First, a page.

Unions representing Inland Waterways workers supported by the ITF took part in a Sectoral Inland Waterways meeting 20-24 November at the International Labour Organization (ILO) in Geneva, to promote decent employment in the inland waterways sector. This was the first meeting on Inland Waterways since 1992.
ITF affiliates represent crews on inland waterways vessels throughout the world, in trade and passenger tourism. We campaign for better working conditions on canals, rivers and lakes, and in ports and harbours.
The ILO meeting was an opportunity to advance the very inconsistent standards in the sector, where some waterways operate safety rules based on regional reach, whilst other regions lack effective regulations and have high numbers of informal workers.
The sector is of crucial importance for the supply chain, and it has the potential to play a major role in decarbonising the transport industry by taking significant amounts of freight off roads.
Throughout the meeting the ITF delegation, which included affiliates unions from around the globe, promoted all parts of the industry, raising matters that are important to improve the working and living conditions of inland waterways workers.
“Many workers on the world’s waterways are seeing a decline in their working conditions and a reduction in their pay and training,” said ITF officer Fabrizio Barcellona. “This is due to globalisation, market consolidation and increasing deregulation in the sector. The role of the ITF and its affiliated inland navigation unions has never been more crucial in fighting for sustainable jobs and workers’ rights in the sector and in the wider global supply chains.”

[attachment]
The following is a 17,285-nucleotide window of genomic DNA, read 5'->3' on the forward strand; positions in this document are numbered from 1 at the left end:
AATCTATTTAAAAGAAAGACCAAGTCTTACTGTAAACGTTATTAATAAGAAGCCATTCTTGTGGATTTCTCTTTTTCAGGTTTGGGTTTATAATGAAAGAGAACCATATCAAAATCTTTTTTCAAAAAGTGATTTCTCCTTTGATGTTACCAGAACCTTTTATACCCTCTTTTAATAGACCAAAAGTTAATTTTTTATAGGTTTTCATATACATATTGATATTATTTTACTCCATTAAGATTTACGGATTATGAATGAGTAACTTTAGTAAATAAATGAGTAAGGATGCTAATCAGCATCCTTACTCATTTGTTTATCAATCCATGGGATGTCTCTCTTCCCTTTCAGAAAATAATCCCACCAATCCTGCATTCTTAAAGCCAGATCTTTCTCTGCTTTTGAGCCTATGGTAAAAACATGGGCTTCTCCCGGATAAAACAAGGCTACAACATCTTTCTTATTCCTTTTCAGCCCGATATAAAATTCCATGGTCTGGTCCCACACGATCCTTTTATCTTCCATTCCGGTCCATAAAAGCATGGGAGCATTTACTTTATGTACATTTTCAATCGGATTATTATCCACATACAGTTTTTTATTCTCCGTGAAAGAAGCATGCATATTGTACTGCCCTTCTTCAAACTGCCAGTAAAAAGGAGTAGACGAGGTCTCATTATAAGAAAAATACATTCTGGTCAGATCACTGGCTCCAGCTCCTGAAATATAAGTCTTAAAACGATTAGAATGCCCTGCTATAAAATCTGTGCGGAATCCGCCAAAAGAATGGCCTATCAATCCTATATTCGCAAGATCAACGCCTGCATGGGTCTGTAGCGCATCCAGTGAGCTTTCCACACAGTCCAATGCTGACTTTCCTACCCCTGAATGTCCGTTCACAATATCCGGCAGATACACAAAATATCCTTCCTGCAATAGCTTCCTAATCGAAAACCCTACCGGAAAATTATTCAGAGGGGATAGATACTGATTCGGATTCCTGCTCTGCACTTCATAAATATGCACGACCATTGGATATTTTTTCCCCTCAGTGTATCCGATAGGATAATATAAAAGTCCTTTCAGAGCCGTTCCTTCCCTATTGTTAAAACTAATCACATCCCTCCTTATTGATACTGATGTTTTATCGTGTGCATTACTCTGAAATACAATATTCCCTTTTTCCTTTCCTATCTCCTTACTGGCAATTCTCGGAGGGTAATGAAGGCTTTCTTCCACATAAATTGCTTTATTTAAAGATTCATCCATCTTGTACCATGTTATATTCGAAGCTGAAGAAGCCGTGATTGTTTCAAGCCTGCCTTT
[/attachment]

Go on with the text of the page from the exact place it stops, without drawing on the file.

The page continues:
There is now a great opportunity for the industry to raise its status through investment in new technology and embark upon a ‘Just Transition’ with the use of more climate-friendly vessels and fuels.
The meeting was the beginning of a process which will elevate the industry to a higher status, which increases its market share and promotes decent employment.
Key outcomes included:
- Recognising that the lack of national and transnational legal frameworks can lead to unfair competition
- Transition to formal employment in the sector is a priority
- Recognised collective bargaining can lead to improved working conditions
- Decent working conditions are crucial to attract women and young people into the industry
- Regulations for all workers are important in areas such as working and rest times, medical care, social protection, repatriation, wages, contracts, operational crewing levels, duration of service on board, minimum age, medical examination, recruitment, occupational safety and health, maternity protection and elimination of any form of violence and harassment
- Promote the creation, attraction and retention of decent jobs in the sector, through tripartite regional dialogue to establish measures that facilitate access to the industry, including safe and equal employment opportunities for youth and women
- The promotion of universal access to comprehensive, sustainable and adequate social protection systems for workers in the sector, regardless of nationality
- Enforcement, including through regular inspection of vessels and living and working conditions on board, is critical to improving working conditions
- Skill development for inland waterway workers is an absolute priority for the sector given the challenges of new technology and the need to move towards greener vessels and fuels.
It was recommended that a clear road map be established in consultation with the constituents and regional authorities, ITF will continue to push for progress to be made on these key issues both regionally and at the ILO.
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About the ITF: The International Transport Workers’ Federation (ITF) is a democratic, affiliate-led federation recognised as the world’s leading transport authority. We fight passionately to improve working lives; connecting trade unions from 147 countries to secure rights, equality and justice for their members. We are the voice for nearly 20 million working women and men in the transport industry across the world.